Some project areas have Natura 2000 status, an European nature network that provides essential protection to plant and animal species and habitats
Natura 2000 is an European network of nature conservation areas, covering more than one fifth of the EU’s land area. It provides essential protection for (endangered) plant and animal species and habitats that are under threat in Europe. The aim is to preserve biodiversity. The Natura 2000 network is one of the largest coordinated networks of protected areas in the world, covering 18% of the EU’s land area and substantial parts of the surrounding seas.
Background Natura 2000
In 1979, the EU adopted its first major piece of nature conservation legislation – the Birds Directive. This law protects all the EU’s native wild birds, which include around 500 species. EU countries identify and protect areas of particular importance for wild birds.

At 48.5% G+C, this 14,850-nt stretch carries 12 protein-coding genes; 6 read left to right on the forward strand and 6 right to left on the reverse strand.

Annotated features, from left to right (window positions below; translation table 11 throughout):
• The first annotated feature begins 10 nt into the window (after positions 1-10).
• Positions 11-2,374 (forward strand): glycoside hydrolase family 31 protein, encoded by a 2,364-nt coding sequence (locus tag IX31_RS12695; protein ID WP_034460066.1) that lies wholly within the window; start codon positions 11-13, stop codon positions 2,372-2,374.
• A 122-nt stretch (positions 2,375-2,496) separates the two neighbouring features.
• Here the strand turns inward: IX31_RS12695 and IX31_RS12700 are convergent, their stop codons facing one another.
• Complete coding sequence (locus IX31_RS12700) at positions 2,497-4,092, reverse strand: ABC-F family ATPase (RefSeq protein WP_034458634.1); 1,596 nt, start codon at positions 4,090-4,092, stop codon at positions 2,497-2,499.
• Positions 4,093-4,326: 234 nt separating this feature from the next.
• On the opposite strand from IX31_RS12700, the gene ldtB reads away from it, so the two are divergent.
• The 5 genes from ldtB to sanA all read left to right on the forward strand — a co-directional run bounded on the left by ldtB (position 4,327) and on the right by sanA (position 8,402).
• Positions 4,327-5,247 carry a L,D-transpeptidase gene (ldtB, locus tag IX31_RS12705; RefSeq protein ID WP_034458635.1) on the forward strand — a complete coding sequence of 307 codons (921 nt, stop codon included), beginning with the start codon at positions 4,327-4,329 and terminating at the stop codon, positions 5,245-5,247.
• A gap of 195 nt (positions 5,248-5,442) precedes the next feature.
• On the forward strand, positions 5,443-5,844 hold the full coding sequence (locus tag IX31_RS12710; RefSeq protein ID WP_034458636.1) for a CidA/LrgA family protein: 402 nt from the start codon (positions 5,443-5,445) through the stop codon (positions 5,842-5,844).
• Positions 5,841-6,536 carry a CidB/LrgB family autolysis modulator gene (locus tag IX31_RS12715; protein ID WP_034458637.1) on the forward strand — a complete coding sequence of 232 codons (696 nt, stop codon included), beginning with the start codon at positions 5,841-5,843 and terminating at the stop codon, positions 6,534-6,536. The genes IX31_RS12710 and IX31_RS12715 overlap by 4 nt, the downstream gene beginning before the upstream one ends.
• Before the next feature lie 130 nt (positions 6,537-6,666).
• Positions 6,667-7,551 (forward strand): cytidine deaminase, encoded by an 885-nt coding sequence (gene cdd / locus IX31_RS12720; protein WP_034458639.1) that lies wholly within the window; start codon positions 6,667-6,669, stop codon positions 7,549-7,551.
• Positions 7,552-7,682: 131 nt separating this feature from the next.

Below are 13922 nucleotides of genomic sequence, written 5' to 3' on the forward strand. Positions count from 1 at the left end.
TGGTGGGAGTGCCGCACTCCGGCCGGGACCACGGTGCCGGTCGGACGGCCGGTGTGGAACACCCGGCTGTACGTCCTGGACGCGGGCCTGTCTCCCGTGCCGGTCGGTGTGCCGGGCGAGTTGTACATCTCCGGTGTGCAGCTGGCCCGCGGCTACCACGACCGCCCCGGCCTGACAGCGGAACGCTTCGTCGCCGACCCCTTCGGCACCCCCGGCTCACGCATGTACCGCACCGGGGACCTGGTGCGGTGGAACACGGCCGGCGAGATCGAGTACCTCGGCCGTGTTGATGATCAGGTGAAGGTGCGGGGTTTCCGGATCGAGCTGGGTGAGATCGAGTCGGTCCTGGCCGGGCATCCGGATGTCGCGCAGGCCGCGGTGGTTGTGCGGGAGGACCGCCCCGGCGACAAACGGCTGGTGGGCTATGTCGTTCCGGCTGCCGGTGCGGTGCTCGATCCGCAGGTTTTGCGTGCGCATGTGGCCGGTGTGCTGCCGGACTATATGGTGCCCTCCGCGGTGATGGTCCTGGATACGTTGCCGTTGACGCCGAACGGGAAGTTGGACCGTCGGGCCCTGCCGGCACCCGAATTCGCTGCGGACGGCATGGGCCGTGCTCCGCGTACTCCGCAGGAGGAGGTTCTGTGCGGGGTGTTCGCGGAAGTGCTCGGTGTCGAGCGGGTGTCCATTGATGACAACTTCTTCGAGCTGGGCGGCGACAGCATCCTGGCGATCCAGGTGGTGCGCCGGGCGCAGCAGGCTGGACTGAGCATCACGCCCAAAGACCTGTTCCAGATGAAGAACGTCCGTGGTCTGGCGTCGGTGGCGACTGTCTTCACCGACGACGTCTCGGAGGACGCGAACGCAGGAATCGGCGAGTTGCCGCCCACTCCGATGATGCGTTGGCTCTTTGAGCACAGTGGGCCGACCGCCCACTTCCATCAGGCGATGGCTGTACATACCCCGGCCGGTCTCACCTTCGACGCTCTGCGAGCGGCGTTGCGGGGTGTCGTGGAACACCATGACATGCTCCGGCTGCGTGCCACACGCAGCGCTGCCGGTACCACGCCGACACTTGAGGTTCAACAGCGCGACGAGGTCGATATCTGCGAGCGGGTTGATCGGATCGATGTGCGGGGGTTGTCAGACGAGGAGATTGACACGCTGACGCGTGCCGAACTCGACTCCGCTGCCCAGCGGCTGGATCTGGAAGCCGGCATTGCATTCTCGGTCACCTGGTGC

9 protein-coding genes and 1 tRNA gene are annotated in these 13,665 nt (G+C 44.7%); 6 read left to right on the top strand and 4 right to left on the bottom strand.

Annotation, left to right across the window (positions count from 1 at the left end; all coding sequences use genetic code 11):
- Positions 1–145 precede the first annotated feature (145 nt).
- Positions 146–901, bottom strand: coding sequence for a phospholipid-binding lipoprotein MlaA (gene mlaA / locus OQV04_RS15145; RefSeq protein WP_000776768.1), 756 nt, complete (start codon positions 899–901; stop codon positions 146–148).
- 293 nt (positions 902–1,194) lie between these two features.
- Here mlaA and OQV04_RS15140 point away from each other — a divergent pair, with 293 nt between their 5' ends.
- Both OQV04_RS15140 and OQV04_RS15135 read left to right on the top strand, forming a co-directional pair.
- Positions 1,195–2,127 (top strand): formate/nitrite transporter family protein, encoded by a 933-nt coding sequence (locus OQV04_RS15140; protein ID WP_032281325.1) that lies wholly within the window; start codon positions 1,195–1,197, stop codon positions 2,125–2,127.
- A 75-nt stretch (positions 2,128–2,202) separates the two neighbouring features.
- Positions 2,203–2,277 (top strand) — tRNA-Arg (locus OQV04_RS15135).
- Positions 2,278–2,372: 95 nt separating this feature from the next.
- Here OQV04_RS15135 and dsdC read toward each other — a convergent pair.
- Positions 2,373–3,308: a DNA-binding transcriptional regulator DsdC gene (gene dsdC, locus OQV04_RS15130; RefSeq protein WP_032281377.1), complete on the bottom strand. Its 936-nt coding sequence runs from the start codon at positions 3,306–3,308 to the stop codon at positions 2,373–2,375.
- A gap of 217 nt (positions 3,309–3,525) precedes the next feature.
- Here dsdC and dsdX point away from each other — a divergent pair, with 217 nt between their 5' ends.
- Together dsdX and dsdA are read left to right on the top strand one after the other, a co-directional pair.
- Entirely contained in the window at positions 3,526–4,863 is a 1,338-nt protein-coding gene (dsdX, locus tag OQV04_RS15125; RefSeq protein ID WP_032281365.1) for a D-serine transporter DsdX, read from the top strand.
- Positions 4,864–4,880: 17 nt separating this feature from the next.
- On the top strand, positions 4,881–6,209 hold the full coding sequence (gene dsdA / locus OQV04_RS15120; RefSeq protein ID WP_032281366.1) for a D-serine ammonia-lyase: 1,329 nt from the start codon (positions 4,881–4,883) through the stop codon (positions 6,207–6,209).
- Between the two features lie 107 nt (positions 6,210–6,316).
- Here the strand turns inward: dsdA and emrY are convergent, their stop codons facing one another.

A second instrument, the 1992 Habitats Directive, obliges EU countries to protect the habitats of endangered plant, animal and habitat species. Protected areas are known as ‘special areas of conservation’. The Habitats Directive covers rare and endangered plants and animals and habitats including hay meadows, heaths and salt marshes.
The areas protected under these two directives form the Natura 2000 network. The aim is to protect important habitat types and endangered species in Europe.
Working together in partnership
Natura 2000 is not just a network of protected natural areas. It recognises that people and nature work best together in partnership. The aim is not to exclude economic activities, but to ensure that they are compatible with the protection of valuable species and habitats.
More information about Natura 2000 can be found on the website of the European Union.